Canon EOS Rebel T7i/800D For Dummies
Book image
Explore Book Buy On Amazon
Have you ever received an email message containing a photo so large that you can't view the whole thing on your monitor without scrolling the email window? This annoyance occurs because monitors can display only a limited number of pixels. The exact number depends on the screen resolution setting, but suffice it to say that most of today's digital cameras produce photos with pixel counts in excess of what the monitor can handle.

Thankfully, the newest email programs incorporate features that automatically shrink the photo display to a viewable size. But that doesn't change the fact that a large photo file means longer downloading times and, if recipients hold onto the picture, a big storage hit on their hard drives.

Sending a high‐resolution photo is the thing to do if you want the recipient to be able to generate a good print. But for simple onscreen viewing, a good practice is to limit the image size to about 1,000 pixels on the longest side. That ensures that people who use an email program that doesn't offer the latest photo‐viewing tools can see the entire picture without scrolling the viewer window.

Because you need lots of pixels if you want to produce decent prints — and adding pixels after the fact lowers image quality — always shoot your originals at a resolution appropriate for print. You can then create a low‐res copy of the picture for email sharing or for other online uses, such as posting to Facebook. (Posting only low‐res photos to Facebook and online photo‐sharing sites also helps dissuade would‐be photo‐thieves looking for free images for use in their company's brochures and other print materials.)

In addition to resizing high‐resolution images, also check their file types; if the photos are in the Raw or TIFF format, you need to create a JPEG copy for online use. Web browsers and email programs can't display Raw or TIFF files.

For Raw photos or JPEG images already on your computer, you can do both bits of photo prep using Canon Digital Photo Professional 4. When you process the Raw file, just choose JPEG as the file type and set the image dimensions you want to use. Set the level of JPEG compression by dragging the Quality slider; a higher Quality value produces a larger file and better image quality. To resize a JPEG file, click the thumbnail and choose Convert and Save from the File menu. Keep the file type set to JPEG, set the image dimensions, and set the Quality slider. But before you click the Save button, be sure to give the file a new name so that you don't overwrite the original.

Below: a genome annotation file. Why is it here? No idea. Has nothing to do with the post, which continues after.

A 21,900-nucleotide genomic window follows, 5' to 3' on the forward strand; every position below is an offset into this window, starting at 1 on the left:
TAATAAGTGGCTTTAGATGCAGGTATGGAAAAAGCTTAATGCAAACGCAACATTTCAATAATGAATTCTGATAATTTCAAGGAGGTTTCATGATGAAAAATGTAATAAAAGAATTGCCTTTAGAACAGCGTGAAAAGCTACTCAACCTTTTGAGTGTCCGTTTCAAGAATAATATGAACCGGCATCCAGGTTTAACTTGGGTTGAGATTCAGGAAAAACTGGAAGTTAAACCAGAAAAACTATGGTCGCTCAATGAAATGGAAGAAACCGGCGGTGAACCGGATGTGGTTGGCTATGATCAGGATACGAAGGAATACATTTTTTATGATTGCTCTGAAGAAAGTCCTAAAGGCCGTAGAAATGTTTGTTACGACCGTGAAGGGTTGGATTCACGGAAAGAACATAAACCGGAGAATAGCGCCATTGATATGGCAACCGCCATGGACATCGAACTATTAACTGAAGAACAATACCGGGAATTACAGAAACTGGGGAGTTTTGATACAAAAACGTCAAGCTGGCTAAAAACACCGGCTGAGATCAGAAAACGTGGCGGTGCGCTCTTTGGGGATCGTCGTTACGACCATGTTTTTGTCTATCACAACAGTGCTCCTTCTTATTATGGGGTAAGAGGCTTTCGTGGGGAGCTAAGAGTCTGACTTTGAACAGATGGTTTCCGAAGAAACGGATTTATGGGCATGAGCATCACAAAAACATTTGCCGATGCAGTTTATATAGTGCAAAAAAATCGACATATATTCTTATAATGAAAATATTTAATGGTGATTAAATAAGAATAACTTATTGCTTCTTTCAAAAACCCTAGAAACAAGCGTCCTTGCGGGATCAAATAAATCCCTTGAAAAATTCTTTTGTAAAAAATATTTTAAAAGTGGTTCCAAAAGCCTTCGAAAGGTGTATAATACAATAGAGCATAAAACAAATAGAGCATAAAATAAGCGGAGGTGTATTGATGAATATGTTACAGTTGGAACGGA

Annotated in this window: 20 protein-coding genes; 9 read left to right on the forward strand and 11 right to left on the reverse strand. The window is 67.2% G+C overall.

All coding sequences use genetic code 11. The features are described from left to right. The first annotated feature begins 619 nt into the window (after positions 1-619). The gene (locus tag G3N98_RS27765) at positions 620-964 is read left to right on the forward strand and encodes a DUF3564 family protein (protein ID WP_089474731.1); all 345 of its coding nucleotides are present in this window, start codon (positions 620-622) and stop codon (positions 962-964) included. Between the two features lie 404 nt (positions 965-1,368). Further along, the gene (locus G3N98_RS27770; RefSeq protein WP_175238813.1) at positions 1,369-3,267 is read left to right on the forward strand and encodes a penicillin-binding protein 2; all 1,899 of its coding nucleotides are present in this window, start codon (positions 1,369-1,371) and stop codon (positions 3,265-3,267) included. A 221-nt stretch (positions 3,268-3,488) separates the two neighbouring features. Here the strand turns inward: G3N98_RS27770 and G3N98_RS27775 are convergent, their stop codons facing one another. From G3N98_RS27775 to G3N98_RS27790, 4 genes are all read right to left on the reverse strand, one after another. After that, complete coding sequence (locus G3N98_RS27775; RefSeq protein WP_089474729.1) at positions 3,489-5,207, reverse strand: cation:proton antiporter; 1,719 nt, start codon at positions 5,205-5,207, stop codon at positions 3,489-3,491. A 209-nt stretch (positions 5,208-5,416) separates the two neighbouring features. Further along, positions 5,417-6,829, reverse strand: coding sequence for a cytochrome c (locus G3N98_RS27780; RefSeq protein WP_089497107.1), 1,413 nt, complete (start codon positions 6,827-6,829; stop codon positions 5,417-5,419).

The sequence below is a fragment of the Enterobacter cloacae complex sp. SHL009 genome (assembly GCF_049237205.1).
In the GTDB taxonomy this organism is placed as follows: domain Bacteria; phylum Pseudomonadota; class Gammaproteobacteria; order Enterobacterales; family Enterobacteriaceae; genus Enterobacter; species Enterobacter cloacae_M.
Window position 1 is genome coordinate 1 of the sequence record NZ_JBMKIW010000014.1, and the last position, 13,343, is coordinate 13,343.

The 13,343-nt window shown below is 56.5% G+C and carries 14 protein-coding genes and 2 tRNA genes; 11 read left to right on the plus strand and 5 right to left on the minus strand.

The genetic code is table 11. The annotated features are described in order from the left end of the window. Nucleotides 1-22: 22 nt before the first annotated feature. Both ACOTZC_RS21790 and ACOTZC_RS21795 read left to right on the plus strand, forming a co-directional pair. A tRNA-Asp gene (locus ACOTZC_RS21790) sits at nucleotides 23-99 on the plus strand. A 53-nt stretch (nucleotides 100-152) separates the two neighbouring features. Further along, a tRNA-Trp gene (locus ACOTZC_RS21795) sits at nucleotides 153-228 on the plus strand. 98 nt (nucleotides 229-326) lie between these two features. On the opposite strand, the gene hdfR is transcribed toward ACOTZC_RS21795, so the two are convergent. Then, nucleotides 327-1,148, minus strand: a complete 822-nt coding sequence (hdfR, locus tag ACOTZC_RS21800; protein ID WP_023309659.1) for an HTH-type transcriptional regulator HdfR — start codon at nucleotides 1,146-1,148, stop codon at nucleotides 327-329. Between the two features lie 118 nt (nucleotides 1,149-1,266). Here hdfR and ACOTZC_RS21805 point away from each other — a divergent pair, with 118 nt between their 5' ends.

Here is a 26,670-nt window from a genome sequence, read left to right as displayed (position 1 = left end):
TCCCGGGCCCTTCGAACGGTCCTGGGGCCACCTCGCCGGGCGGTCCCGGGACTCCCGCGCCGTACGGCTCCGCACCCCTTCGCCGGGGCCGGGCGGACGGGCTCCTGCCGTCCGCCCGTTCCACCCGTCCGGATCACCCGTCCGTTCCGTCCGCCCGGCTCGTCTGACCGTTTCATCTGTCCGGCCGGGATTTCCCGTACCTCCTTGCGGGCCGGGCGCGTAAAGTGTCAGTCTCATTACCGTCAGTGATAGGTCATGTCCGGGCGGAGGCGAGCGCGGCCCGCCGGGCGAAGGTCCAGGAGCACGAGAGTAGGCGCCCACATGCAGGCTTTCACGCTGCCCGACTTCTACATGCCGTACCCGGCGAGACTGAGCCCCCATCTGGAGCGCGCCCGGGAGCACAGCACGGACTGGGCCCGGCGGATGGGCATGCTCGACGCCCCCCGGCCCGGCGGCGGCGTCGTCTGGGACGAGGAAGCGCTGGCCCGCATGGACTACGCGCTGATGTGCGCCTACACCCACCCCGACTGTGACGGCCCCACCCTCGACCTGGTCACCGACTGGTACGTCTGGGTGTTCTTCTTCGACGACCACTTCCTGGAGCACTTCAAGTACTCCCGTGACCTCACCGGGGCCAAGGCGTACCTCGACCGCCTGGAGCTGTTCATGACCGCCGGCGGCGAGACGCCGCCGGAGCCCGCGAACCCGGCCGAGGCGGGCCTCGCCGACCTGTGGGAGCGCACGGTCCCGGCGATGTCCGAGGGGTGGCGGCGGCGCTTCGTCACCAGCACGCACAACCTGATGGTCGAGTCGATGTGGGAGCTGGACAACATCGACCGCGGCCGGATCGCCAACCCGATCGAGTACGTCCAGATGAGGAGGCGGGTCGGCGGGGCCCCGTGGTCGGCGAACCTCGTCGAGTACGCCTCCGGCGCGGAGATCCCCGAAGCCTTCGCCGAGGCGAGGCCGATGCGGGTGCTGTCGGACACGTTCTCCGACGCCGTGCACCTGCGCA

For JPEG images you haven't yet downloaded, you can do the job using the Resize option built into the camera. However, the smallest size copy the camera can create is 2400 x 1600 pixels, or 3.8 megapixels. That's the same size as the S2 Image Quality setting, and it's still pretty large for online use. But if you can't get to your computer, sending an S2 sized copy is better than uploading a maximum resolution original.

Like other post-capture tools, the Resize option is available through the playback version of the Quick Control screen, shown on the left, or Playback Menu 2, as shown on the right.

rebel-low-res You can create low-resolution copies of JPEG images using the camera's Resize tool.

Whichever way you go, you're presented only with size options that result in a smaller file than the original. After you choose a setting, tap the Set icon or press the Set button. On the confirmation screen that appears, choose OK. During playback, you can distinguish the resized copy by looking in the lower-right corner of the screen. For the copy, you see the symbol labeled "Edited photo" as shown, while the neighboring value displays the Image Quality of the copy (S2, in the figure).

rebel-edited The "edited" symbol appears on the resized copy, along with the value indicating the Image Quality setting.

Keep in mind that if you have a smartphone or tablet compatible with the Canon Camera Connect app, you may want to use the app to resize JPEG photos and send them online. The app enables you to create lower-resolution copies than the in-camera Resize tool.

About This Article

This article is from the book:

About the book author:

Julie Adair King is a veteran digital photography author and educator whose books are industry bestsellers. Along with Digital Photography For Dummies, she is the author of bestselling guides to many Canon dSLR cameras. Her books have sold more than a million copies.

This article can be found in the category: